Considering Greece’s ongoing economic crisis, I was quite concerned to see how such an ordeal would have affected the country first-hand. Much to my relief, there weren’t any airborne flaming toilet rolls, or anything of the sort, when I briefly landed in Athens before connecting to Rhodes. No, the people I’ve talked to say that again, things have gotten a lot better. Yiorgious, a family friend, imparted that, “If you have a job, you don’t feel it.” It’s only when you don’t have a job that you start to feel the true extent of things. The job market isn’t doing fabulously, and it’s very hard to find work. Not so different from England, then.

However, a crisis of quite a different nature took hold of the country a few days ago. Truck drivers responsible for delivering petrol to the nation’s petrol stations went on strike, refusing to work because of new EU sanctions that would increase competition in the Greek oil industry, as a way of alleviating some of the pain caused by the country’s economic woes. The truck drivers, unfortunately, didn’t see things the same way, and three days ago refused to drive their refuelling trucks, essentially denying the country of petrol.

On the first day of the strike, as we drove through Faliraki on our way to the beach, we saw long queues of cars outside petrol stations, literally stretching for kilometres. Later that day, we heard that another family friend had queued for over an hour to fill her car up. Yesterday, the queues were gone, and petrol stations around the island were unanimously closed, as they’d all exhausted their petrol supplies.

Then, yesterday evening, the Greek government invoked a ‘rare emergency order’, forcing the truck drivers back to work. Minister of Finance, George Papaconstantinou, was quoted as saying that “No one has the right to paralyse the country.”

Despite the presence of this ‘rare emergency order’, truck drivers in Athens refuse to relent, comparing themselves to King Leonidas and his 300 Spartans. The internets are going to have a field day with this.

Suffice to say, it’s a sad state of affairs that a petrol shortage, in two, maybe three days has managed to essentially bring the country to its knees. This should perhaps be a sign that our reliance on oil is perhaps maybe a little insane. Then again, Greeks have always been (at least from my experience) partial to thinking in extremes. The economic trouble it’s now facing was caused by mass dissidence to government opinion (not paying taxes), and the problems that resulted from this was met by a collective uproar. I’d say it’s because we’re passionate.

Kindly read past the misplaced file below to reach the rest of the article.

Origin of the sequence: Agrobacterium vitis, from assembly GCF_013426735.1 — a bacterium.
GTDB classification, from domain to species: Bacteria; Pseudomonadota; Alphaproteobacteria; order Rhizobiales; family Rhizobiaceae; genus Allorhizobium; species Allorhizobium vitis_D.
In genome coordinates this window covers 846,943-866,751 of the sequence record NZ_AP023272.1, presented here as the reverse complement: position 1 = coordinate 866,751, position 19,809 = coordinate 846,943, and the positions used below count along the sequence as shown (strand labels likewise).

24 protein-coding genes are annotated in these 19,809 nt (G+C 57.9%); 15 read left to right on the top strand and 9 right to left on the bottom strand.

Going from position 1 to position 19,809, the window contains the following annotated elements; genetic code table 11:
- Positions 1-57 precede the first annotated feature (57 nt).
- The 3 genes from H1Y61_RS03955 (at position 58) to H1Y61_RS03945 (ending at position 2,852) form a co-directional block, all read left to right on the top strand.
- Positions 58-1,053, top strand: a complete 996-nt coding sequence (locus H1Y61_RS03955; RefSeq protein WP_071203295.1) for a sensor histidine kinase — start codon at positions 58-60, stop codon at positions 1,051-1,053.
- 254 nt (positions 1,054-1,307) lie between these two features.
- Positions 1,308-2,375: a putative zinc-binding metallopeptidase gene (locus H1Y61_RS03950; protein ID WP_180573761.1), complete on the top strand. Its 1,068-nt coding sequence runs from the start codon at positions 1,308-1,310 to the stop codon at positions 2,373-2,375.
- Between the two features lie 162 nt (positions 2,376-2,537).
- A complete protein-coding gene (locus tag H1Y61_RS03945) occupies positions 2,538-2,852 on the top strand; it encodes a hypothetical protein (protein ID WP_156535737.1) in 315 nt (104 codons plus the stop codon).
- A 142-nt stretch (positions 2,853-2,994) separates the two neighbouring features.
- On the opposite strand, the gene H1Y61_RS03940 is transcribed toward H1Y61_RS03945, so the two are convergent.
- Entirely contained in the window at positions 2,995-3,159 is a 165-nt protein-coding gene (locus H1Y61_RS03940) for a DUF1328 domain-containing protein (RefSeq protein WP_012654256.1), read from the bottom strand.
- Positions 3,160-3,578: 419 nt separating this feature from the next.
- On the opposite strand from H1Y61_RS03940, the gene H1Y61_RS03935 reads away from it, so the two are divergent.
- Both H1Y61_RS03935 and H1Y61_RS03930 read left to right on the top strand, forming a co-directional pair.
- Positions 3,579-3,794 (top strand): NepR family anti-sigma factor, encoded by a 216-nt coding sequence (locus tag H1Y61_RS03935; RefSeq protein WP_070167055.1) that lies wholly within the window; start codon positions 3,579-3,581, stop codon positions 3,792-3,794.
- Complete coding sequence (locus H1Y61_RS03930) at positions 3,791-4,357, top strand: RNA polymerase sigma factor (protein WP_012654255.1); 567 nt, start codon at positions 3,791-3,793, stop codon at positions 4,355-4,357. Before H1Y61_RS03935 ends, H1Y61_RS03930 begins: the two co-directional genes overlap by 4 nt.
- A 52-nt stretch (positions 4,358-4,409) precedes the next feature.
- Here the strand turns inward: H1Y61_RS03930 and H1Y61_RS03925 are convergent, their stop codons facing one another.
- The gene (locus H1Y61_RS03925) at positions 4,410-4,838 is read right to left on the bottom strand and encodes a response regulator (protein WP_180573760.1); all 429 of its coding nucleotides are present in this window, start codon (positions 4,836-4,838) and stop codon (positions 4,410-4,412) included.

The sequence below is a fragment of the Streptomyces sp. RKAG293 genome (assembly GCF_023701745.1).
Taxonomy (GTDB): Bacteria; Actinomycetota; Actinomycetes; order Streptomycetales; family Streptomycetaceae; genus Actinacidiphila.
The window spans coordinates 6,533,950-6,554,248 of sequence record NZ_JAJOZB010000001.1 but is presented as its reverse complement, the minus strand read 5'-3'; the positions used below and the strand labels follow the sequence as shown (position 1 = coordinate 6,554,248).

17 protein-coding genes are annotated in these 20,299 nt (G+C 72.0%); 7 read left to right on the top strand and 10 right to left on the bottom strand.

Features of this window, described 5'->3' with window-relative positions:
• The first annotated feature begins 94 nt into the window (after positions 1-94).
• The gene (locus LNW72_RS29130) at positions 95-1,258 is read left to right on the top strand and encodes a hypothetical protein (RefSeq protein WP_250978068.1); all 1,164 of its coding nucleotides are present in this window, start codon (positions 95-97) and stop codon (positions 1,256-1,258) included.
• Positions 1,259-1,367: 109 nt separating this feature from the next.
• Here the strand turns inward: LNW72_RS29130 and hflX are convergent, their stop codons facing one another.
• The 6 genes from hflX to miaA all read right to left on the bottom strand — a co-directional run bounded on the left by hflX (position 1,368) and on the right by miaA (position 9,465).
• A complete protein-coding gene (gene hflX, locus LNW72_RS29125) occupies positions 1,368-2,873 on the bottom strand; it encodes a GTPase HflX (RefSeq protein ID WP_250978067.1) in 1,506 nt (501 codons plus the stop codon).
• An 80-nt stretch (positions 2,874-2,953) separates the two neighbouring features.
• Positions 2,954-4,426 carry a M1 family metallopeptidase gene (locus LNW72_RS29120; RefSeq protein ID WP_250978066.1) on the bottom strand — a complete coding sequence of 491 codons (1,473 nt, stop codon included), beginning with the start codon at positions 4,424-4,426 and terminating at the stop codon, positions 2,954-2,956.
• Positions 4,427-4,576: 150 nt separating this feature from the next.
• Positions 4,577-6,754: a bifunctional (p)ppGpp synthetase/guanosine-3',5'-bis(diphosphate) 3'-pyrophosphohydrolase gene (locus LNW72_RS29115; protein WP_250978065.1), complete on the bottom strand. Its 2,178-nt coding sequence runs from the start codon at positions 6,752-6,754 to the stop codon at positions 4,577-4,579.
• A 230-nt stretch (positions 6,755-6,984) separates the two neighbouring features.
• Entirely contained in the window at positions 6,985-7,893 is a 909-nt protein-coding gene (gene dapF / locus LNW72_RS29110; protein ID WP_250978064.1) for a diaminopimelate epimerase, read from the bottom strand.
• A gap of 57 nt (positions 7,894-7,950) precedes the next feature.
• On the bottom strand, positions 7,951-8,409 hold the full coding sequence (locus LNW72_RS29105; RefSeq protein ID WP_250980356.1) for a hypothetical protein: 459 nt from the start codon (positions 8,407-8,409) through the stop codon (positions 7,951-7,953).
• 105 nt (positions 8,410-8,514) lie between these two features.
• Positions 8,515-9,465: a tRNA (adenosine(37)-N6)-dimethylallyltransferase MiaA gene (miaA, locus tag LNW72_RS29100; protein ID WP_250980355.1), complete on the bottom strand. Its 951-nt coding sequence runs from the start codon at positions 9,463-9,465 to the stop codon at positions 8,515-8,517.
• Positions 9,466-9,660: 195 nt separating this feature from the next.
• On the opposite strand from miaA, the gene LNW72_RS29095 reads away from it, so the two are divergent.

I’ll try my best to keep you updated as things progress, but I’m being assured that the petrol stations on Rhodes are now all functioning once more, and that the island can rest easily once again. We’ll see. We’re just on our way to the beach now. We’ll hopefully make it back.

Update: We’re still not able to get petrol, even though the strike is supposedly meant to be over. I’m getting conflicting reports from the BBC News site that the truck drivers aren’t relenting, but I’ve also heard that there is petrol, but since there’s such a high demand for it still, it’s extremely hard to source. We’ve been advised to visit a petrol station very early tomorrow morning. I’ll let you know how that pans out.

Update #2: (30/07/2010) We finally managed to get some petrol this morning. There was a short queue outside a nearby filling station at 8am. The gentleman working there told us that things should be back to normal today, and that there’s plenty of petrol for everyone.

Update #3: (30/07/2010, PM) Have just come back from the beach, and the traffic all over town is ridiculous, thanks to large queues of cars outside petrol stations. If you’re in Rhodes, don’t go driving tonight, and if you need petrol, go early in the morning.

Update #4: (04/08/2010) Things have been normal for a few days, now. For any tourists thinking of visiting, there’s no more trouble finding petrol, at least not in Rhodes.


Social Media for the Masses

As I tweeted yesterday, it’s a very humbling and satisfying feeling, teaching your Web 2.0 illiterate dad to use Facebook. I’d call it research for #sotonsms, which is very soon to be making waves.

Being born into web culture, I can’t even begin to imagine how it must feel, being introduced to this extension of the physical world, that effectively brings it all closer together. There must be a considerable shock factor in discovering that your niece, or nephew, can take a picture of their newborn child on their BlackBerry, and have it delivered to your eyes, half-way around the world, in a matter of seconds. I don’t feel it, sadly. I grew up alongside the Web, and the Web grew up alongside me. Sentimental notions of nostalgia aside, it was quite refreshing to see how social media can be used as an energising force, an untapped resource for some, which holds the key for richer expansion of physical social networks. To most of us, this doesn’t sound like much, but I’m not talking about you. I’m talking about all of those who haven’t the faintest clue what social media is, or what it does. Call them what you like; digital immigrants, massive passives. Those who I’d go as far as to say they are actually fearful of technology, when actually, with some gentle poking in the right direction, they can start to see how social media is worthy of being classed as a new friend. I’d imagine the realisation is like a switch flicking. One minute, Australia seemed ever so far away. Once the vast and mysterious land visited once or twice on holiday. The occasional phone call, or wad of pictures through the letterbox is as far as your knowledge goes, with regards to the day-to-day lives of your family in Oz. All of a sudden, you know what your dearest relation across the pond is eating for dinner, at that very moment. Australia is literally on your doorstep, all of a sudden. For that to happen… Well, I’d say my dad’s lucky his head didn’t explode.